Meet Megan Belafonte: San Francisco’s poster child for the homeless
As our community seeks to resolve issues surrounding the homeless dilemma, I encourage everyone to research proposed solutions. Because things are not always as they seem. For example, the issue of homelessness is often blamed on the rising cost of housing.
Meet San Francisco’s poster child for this argument: Megan Sue Belafonte.
Mrs. Belafonte is repeatedly painted as a sympathetic figure who lost her home as a result of foreclosure and found herself living on the streets of San Francisco.
A brief internet search listed her story featured in three different news sources for 2016 as well as a CNN interview just last month.
The CNN news clip states that she lost her house after her husband was diagnosed with cancer and his illness drained their savings.
Belafonte adds that she landed on the street due to “not having enough money for first and last month’s rent or a down payment.”
However, I located a profile on Belafonte in an obscure church newsletter which states, “Megan Sue is originally from the East. She and her husband traveled with carnivals and operated a food wagon.”
One learns from the same source that Belafonte is described as, “deciding to move to San Francisco where upon her arrival she, “learned that rent was more expensive than she thought.”
Note that Belafonte lived back east at the time. And THEN decided to move to San Francisco – the second most expensive city in the United States – in 2016 with just her car and some cash.
Really, there are so many things wrong with this scenario it is difficult to know where to begin. Suffice it to say, a scenario where she doesn’t end up homeless is not on the list.
Still, her dilemma is used as fodder for political rhetoric and as proof that rising housing costs in California are putting people on the streets.
Additionally, Belafonte is touted as having established three nonprofits. The most recent one is called Open Heart. Open Heart was approved for a nonprofit status only one day after application.
My efforts to locate information about Open Heart resulted in just one Google hit with two reviews: One five-star review was entered on May 2018 by none other than Megan Sue Belafonte. The other review states simply, “fraudulent foundation.”
Belafonte is listed as having lived in a tent, a shelter and a broken down RV during her first six months after arriving in San Francisco and homeless advocates would have you believe that it is because hard working taxpayers have not directed enough funds to providing options for the homeless.
How many Lassen County residents could expect to afford housing in San Francisco even after liquidating their assets including retirement funds? If choosing where we get to live is a basic human right, please just sign me up for Bora Bora, already!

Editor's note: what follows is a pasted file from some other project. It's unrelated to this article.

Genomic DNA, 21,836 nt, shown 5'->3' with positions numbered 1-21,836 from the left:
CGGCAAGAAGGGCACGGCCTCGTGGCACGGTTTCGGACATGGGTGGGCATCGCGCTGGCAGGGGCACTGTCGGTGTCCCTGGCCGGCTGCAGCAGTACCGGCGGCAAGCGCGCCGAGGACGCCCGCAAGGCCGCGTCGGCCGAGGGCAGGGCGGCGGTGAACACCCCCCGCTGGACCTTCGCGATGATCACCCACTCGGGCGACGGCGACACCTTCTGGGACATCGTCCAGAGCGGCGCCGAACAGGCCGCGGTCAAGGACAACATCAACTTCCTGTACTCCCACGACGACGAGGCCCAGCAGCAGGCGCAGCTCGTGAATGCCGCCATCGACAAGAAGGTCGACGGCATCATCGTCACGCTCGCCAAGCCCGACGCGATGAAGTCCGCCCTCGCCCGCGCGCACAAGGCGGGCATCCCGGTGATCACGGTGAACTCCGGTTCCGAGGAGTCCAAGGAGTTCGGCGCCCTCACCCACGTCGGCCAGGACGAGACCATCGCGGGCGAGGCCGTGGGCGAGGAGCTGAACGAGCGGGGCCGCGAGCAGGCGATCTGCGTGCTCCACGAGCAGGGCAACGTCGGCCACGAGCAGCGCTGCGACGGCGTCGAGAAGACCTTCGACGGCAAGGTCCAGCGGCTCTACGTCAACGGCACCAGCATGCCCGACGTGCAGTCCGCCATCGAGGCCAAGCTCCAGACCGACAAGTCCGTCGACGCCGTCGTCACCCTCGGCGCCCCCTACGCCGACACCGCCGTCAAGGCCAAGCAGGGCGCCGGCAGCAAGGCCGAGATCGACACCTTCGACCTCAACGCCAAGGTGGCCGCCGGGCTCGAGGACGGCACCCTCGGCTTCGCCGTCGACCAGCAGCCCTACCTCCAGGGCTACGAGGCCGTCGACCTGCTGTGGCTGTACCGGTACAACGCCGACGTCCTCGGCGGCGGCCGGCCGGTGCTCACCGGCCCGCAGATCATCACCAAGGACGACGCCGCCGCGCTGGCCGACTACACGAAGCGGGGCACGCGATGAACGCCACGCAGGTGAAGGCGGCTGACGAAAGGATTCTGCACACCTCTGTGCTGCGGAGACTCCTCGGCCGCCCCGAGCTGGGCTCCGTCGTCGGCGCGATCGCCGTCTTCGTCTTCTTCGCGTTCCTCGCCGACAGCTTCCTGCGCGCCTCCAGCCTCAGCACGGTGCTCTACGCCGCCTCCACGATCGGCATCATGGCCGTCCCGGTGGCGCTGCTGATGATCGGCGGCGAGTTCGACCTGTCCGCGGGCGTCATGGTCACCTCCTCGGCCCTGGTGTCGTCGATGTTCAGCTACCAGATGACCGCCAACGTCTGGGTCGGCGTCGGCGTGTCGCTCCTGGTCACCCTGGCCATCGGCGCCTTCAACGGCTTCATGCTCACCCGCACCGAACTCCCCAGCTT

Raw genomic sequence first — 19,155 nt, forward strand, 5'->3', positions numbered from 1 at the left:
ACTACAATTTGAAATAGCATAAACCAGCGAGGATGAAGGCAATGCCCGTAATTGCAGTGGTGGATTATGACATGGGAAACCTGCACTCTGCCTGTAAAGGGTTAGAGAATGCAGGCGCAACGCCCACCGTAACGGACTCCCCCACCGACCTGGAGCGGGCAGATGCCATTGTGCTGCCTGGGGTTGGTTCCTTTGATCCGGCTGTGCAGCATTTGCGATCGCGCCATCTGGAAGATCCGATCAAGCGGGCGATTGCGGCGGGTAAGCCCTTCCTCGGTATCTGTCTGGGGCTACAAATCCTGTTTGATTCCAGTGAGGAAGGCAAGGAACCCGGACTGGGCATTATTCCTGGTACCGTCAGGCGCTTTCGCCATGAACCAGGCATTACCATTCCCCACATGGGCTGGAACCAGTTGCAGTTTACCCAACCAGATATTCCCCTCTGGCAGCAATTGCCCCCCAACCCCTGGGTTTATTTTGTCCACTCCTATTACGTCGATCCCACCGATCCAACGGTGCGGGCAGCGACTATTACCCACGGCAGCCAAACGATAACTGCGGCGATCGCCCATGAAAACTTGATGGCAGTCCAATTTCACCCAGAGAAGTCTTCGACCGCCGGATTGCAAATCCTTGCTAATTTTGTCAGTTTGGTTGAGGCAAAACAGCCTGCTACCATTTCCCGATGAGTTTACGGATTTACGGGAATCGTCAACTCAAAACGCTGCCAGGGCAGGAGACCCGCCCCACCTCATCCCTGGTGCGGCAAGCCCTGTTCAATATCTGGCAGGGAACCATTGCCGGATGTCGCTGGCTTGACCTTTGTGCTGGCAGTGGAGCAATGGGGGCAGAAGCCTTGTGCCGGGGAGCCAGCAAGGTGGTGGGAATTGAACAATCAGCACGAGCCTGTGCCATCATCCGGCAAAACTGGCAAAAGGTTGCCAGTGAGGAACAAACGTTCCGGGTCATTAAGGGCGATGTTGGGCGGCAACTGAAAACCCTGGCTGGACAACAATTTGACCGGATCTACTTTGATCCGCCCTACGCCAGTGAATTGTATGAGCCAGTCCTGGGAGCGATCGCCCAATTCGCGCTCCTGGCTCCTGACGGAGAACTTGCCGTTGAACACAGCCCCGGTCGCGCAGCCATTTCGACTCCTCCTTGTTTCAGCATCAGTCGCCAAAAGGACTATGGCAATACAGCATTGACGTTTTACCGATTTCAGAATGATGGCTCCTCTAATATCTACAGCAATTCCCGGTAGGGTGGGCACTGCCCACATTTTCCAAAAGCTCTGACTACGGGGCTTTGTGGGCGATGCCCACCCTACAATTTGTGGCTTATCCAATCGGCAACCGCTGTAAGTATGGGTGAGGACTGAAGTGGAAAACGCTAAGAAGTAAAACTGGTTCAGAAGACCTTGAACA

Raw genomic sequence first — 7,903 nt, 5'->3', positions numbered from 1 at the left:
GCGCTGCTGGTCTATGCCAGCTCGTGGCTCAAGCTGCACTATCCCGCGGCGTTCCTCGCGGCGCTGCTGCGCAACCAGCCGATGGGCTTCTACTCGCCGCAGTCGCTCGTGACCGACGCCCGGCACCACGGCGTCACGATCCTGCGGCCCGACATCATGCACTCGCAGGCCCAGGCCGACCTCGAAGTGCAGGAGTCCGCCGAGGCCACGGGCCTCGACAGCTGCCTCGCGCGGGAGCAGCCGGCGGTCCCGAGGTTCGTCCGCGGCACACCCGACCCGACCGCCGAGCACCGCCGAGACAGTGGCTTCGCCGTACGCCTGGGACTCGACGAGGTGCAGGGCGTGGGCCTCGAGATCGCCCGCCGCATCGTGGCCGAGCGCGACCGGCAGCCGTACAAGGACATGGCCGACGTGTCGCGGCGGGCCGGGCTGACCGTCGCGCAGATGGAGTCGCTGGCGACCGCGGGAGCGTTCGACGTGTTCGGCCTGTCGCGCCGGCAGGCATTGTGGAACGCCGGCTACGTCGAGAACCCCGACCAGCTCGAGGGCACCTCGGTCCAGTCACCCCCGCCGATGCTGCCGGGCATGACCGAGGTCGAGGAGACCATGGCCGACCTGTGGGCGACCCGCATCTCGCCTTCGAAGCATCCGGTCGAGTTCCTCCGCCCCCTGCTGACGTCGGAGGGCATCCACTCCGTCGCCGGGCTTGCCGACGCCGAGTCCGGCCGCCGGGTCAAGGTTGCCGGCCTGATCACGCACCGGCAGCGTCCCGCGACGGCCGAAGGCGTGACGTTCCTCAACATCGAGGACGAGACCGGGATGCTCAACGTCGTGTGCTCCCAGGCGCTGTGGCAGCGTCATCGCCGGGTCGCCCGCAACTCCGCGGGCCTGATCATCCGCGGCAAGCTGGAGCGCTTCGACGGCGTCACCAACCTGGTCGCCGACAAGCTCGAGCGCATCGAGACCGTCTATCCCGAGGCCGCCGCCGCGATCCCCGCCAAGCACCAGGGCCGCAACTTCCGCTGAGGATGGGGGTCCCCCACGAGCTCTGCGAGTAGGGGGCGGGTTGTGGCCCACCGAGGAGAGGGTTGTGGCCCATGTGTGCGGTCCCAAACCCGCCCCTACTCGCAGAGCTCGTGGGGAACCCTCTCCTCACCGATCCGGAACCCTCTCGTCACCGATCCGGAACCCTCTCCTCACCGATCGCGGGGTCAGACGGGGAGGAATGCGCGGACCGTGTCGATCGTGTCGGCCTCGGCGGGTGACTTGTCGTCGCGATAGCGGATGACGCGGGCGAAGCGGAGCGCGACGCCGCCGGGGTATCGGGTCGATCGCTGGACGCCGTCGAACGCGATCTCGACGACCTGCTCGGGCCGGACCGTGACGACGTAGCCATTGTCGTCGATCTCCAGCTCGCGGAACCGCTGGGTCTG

Ask yourself, if the homeless epidemic is due to rising housing costs (and student loans another favored fable), why is it so difficult to locate an authentic homeless person who is actually a victim of circumstances outside of their control — circumstances which our society has supposedly imposed upon them and that all working citizens are called upon to rectify?
Consider why so many are reticent to speak out about the trespass and destruction transients have wreaked in our neighborhoods and against our natural resources. Could it be because those who express concern are labeled insensitive?
It’s ironic that a dissenting opinion about throwing money and resources at a problem that cannot be solved with more money and resources will net the questioning party a barrage of exactly what they are being accused of: Hate.
Help me get this right. If an individual chooses to defecate in our rivers and pollute its banks while setting illegal fires in the brush, they are deserving of the utmost compassion and consideration from society?
Conversely, if a hard-working citizen who is taking responsibility for their own needs while vying to provide food, shelter and medical care for a vulnerable segment of society — aka youth — dares to question the use of their tax dollars, that individual is deemed the bane of society?
These certainly seem to be the attitudes that are trending now. If I’m wrong, I invite those Lassen County residents, who question the wisdom of becoming the stomping ground for a disproportionate number of vagrants, to speak up. Decisions are being made that affect the future of our town and the quality of life in Susanville, and our reality is about to change.
The proposed plan is designed to make life better for the transient population, but while we endeavor to make Susanville a place where vagrants can live in comfort, will it still be a safe and inviting haven for families?